Consumer confidence hits year’s low

German consumer sentiment has been hit by the transatlantic debt crisis and fears of a new recession, falling to its lowest level since late last year, the GfK research institute said Thursday.

Consumer confidence hits year's low
Photo: DPA

GfK said its index of household confidence for September was 5.2 points, the lowest figure since November 2010. GfK also revised down its August reading to 5.3 points from the initial 5.4 points.

That was the sixth consecutive decrease and was in line with an average of analysts forecasts compiled by Dow Jones Newswires and recent other data all showing the Germany economy, Europe’s biggest, beginning to slow.

“The worsening of the international debt crisis and rising fears of a return to recession for the global economy have clearly left their mark on the economic optimism of Germans,” the statement released by the institute said.

GfK noted however that shoppers’ willingness to buy has improved once again, even though they think the economy and their own incomes will worsen in the coming months.

Economy Minister Philipp Rösler noted the dip in consumer confidence but insisted that it remained “robust.” He added in a statement that “household confidence will remain a pillar of growth in the second half” of the year.

Berenberg Bank senior economist Christian Schulz was modestly upbeat about the latest data as well, noting that as the GfK index remained above 5.0 points it was still doing better than in any of the three previous years.

“Consumer confidence is one of the less reliable leading indicators of growth in Germany but the fact that it is decreasing at a moderate pace, and that purchasing intentions remain firm, gives reassurance that a buyers strike is not in the cards,” Schulz said.

GfK also publishes sub-indices which refer to the current month and its economic expectations index plunged to 13.4 points from 44.6 points in July. Personal income expectations were moderately lower.

The consumer outlook was confirmed moreover on Wednesday by the business

sentiment index released by the Ifo institute, GfK said.

The Ifo index hit a 14-month low in August following its sharpest drop since 2008, a clear sign that Europe’s biggest economy is faltering. Data released by the federal statistics office has shown that the economy grew by just 0.1 percent in the second quarter of 2011, well below the first-quarter figure of 1.3 percent.

The central bank and government officials nonetheless expect growth overall of around 3.0 percent this year.


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German consumer prices set to rise steeply amid war in Ukraine

Russia's war in Ukraine is slowing down the economy and accelerating inflation in Germany, the Ifo Institute has claimed.

German consumer prices set to rise steeply amid war in Ukraine

According to the Munich-based economics institute, inflation is expected to rise from 5.1 to 6.1 percent in March. This would be the steepest rise in consumer prices since 1982.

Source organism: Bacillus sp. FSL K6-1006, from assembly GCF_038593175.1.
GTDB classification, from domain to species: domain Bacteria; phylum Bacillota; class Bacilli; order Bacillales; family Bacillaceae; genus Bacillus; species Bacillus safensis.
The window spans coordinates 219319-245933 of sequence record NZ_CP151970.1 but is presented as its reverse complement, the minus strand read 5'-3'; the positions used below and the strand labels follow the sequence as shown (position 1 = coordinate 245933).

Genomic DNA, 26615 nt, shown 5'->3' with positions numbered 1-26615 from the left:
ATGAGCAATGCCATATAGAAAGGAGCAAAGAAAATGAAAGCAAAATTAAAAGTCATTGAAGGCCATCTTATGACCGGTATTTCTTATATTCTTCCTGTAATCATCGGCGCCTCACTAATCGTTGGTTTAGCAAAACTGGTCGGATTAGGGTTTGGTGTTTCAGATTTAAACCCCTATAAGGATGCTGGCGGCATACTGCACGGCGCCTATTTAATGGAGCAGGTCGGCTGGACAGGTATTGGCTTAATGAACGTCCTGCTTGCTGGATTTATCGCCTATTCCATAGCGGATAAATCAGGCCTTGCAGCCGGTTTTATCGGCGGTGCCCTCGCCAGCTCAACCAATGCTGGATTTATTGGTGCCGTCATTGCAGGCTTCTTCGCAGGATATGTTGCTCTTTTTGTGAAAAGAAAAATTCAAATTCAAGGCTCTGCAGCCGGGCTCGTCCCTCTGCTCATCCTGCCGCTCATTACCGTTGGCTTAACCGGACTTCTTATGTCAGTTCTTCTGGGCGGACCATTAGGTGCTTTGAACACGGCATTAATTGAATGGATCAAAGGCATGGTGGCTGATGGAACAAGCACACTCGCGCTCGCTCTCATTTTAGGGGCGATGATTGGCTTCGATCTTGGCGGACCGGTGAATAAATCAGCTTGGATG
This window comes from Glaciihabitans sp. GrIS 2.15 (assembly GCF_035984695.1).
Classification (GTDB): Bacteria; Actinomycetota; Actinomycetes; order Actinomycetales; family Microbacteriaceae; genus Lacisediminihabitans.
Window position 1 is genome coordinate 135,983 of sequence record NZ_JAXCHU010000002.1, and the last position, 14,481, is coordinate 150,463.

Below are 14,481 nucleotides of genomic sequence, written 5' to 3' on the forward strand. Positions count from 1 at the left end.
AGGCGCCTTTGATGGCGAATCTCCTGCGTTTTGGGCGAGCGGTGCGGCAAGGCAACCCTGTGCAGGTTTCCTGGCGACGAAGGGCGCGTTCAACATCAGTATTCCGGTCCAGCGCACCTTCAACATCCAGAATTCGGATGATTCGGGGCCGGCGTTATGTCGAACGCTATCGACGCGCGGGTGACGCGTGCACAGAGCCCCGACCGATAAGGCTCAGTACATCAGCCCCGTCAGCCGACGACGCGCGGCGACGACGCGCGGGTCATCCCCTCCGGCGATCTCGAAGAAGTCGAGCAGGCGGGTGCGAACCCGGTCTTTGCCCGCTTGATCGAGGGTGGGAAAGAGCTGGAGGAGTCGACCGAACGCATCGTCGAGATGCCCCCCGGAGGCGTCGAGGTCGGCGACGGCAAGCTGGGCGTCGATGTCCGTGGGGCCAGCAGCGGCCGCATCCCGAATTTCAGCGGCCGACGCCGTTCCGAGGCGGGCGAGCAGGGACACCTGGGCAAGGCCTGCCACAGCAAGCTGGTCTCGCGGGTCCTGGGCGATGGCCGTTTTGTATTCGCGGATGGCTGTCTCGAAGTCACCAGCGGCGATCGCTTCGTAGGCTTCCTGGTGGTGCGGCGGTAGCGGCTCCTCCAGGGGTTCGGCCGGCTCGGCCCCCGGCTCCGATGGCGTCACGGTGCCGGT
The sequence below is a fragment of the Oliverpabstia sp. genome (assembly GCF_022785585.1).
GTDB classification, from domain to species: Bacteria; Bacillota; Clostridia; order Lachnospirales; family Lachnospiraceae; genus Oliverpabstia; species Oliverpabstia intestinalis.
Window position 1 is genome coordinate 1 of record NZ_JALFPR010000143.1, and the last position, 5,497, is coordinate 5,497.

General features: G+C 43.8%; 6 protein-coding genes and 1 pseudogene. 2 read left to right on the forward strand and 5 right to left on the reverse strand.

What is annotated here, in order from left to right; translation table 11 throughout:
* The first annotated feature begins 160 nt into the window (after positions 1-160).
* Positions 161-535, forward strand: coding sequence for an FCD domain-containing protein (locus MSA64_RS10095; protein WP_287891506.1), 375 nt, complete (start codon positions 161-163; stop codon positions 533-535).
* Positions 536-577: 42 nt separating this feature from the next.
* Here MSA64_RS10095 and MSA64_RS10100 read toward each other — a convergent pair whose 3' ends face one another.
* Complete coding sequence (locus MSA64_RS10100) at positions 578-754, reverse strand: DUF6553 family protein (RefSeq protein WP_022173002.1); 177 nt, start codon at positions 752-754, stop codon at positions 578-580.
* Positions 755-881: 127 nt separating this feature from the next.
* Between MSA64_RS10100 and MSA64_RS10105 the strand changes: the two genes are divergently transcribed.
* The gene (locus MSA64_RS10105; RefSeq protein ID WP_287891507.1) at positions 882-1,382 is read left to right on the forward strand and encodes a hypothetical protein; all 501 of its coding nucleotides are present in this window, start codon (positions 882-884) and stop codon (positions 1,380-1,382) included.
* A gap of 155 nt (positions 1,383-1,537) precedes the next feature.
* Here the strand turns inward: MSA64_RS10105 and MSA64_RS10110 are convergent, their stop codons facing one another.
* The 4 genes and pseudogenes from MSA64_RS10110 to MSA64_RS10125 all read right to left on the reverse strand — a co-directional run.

Over the past few months, consumers in Germany have already had to battle with huge hikes in energy costs, fuel prices and increases in the price of other everyday commodities.


With Russia and Ukraine representing major suppliers of wheat and grain, further price rises in the food market are also expected, putting an additional strain on tight incomes. 

At the same time, the ongoing conflict is set to put a dampener on the country’s annual growth forecasts. 

“We only expect growth of between 2.2 and 3.1 percent this year,” Ifo’s head of economic research Timo Wollmershäuser said on Wednesday. 

Due to the increase in the cost of living, consumers in Germany could lose around €6 billion in purchasing power by the end of March alone.

With public life in Germany returning to normal and manufacturers’ order books filling up, a significant rebound in the economy was expected this year. 

But the war “is dampening the economy through significantly higher commodity prices, sanctions, increasing supply bottlenecks for raw materials and intermediate products as well as increased economic uncertainty”, Wollmershäuser said.

Because of the current uncertainly, the Ifo Institute calculated two separate forecasts for the upcoming year.

In the optimistic scenario, the price of oil falls gradually from the current €101 per barrel to €82 by the end of the year, and the price of natural gas falls in parallel.

In the pessimistic scenario, the oil price rises to €140 per barrel by May and only then falls to €122 by the end of the year.

Energy costs have a particularly strong impact on private consumer spending.

They could rise between 3.7 and 5 percent, depending on the developments in Ukraine, sanctions on Russia and the German government’s ability to source its energy. 

On Wednesday, German media reported that the government was in the process of thrashing out an additional set of measures designed to support consumers with their rising energy costs.

The hotly debated measures are expected to be finalised on Wednesday evening and could include increased subsidies, a mobility allowance, a fuel rebate and a child bonus for families. 

READ ALSO: KEY POINTS: Germany’s proposals for future energy price relief

In one piece of positive news, the number of unemployed people in Germany should fall to below 2.3 million, according to the Ifo Institute.

However, short-time work, known as Kurzarbeit in German, is likely to increase significantly in the pessimistic scenario.